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Towards sustainability

Here is what you can do to save energy while contributing to environmental sustainability:
If at all possible, place the refrigerator in the coolest part of the kitchen, away from heat sources (e.g. hob, radiator and window); leave a clearance of at least 10 cm behind, above and under the appliance to ensure proper ventilation.
Adjust the temperature of the refrigerator according to the room temperature and avoid cooling too much (excessively low temperatures are useless for food storage, and your energy consumption increases by 10-15%).
Inside the refrigerator, arrange food according to their storage requirements, remembering that, generally, the coldest area of the refrigerator is the one at the bottom.
Do not overfill the freezer or refrigerator; an excessive load may result in increased consumption and the appliance might not cool properly.
Do not put hot products in the freezer or refrigerator: a product that is too hot increases energy consumption and might even spoil other products in the freezer or refrigerator.
Choose next-generation ovens, which save up to 20% energy. For example, so-called Open Space ovens, which “divide into 2” to halve consumption when its entire space is not required.
Turn on the oven following the correct preheating time; do not open it if possible: remember that the oven is particularly “energy intensive”.
To reheat food, it is better to use the microwave oven instead of a conventional oven: since it does not need to be reheated, it provides considerable energy savings.
Ensure that the gas hob is set correctly: a yellow flame is a sign of excessive consumption (also noticeable by the saucepans turning black). Furthermore, the flame coming off the burner cap is a sign of too much air. PLEASE NOTE: For any settings, seek advice from specialists.
Induction hobs provide significant energy savings and fit in perfectly with renewable energy sources, thereby fully reducing any possible heat loss straight to the saucepans.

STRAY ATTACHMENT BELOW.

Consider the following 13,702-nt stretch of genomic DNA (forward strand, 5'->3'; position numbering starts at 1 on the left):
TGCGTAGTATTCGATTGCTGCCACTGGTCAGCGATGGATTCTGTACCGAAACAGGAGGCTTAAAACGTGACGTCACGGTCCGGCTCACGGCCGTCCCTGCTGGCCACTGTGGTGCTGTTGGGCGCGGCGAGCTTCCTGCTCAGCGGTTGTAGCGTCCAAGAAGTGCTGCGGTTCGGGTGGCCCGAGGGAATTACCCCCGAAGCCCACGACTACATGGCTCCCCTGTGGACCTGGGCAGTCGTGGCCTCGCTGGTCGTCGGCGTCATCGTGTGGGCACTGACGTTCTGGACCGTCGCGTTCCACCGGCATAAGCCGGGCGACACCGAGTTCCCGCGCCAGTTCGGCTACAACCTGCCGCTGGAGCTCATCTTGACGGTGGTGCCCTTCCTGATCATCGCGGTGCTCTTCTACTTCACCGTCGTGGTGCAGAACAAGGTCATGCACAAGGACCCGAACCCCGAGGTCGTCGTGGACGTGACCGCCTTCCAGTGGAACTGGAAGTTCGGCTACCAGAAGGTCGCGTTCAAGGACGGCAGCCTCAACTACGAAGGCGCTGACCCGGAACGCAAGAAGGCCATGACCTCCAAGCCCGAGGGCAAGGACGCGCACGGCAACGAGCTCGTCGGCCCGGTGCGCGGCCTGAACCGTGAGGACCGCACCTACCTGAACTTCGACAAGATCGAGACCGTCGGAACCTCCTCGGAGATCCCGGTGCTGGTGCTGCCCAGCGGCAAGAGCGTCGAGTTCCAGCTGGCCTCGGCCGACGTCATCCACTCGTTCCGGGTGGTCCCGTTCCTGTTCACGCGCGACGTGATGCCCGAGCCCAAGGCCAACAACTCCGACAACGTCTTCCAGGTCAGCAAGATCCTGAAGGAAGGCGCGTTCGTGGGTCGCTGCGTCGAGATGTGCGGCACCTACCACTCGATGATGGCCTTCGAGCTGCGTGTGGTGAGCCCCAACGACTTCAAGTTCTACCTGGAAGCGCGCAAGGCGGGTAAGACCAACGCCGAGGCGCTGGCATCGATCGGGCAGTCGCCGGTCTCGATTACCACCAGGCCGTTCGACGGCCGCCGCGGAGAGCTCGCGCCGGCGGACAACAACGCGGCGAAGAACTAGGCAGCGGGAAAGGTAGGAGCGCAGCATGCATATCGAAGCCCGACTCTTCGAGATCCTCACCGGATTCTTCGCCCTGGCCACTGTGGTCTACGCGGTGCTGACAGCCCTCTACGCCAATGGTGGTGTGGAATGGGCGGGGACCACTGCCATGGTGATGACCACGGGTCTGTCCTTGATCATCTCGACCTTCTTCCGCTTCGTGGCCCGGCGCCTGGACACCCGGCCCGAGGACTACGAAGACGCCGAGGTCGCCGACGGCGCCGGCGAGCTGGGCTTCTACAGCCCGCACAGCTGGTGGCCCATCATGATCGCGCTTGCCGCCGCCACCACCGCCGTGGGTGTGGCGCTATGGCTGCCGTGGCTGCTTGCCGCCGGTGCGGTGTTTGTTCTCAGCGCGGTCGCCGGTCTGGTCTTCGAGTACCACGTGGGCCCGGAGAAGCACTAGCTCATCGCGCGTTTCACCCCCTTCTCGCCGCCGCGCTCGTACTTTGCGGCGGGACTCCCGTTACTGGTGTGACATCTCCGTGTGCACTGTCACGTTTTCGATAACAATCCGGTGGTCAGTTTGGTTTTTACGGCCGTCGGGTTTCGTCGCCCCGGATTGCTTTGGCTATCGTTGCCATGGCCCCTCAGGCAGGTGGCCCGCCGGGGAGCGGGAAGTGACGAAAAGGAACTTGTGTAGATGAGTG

Use the hood wisely, adjusting the speed according to actual extraction needs.
Clean the filters regularly: this maintenance operation will improve performance and thus reduce consumption.
Home temperature
Use the air heating and cooling system only if necessary and adjust the thermostats accordingly; keep the windows shut when it is in function and prevent any draughts. Also ensure that window frames are well-insulated (low heat conductivity or double-glazed windows).
Avoid covering radiators with curtains or furniture, if possible.
IAt home, in winter during the day, keep the temperature at about 20°C. Keep in mind that for every degree less, you save 5 to 10% on heating costs (source: ENEA).
If you are not at home much, install a thermostat with a timer so that you only start the heating a few hours before you return home.
Remember: it is important for your health to eat in the heat, but you can sleep in the cool.
Water consumption
Do not leave the water tap running unnecessarily: this is a simple rule and certainly the most effective one to save water.
Make sure the taps are turned off properly: make sure you avoid dripping; if there is a continuous leak, service the taps promptly. The replacement of gaskets, which only cost a few cents, avoids the waste of tens of thousands of litres of water each year.
Assess the possibility of drinking tap water (if drinkable) instead of bottled water: this will help to produce less waste (i.e. plastic bottles) and reduce transport-related pollution. Use a jet breaker on taps (replace it regularly) and water consumption will fall drastically.
Avoid turning on the hot water tap unnecessarily: even if the hot water does not reach the tap, the boiler may nevertheless have been activated.
Remove scale deposits from the tap filter on a regular basis so that it can effectively mix the water jet with an air flow, to reduce consumption for the same effect. Avoid using the dishwasher when it is not fully loaded, so as to reduce unnecessary water and energy consumption.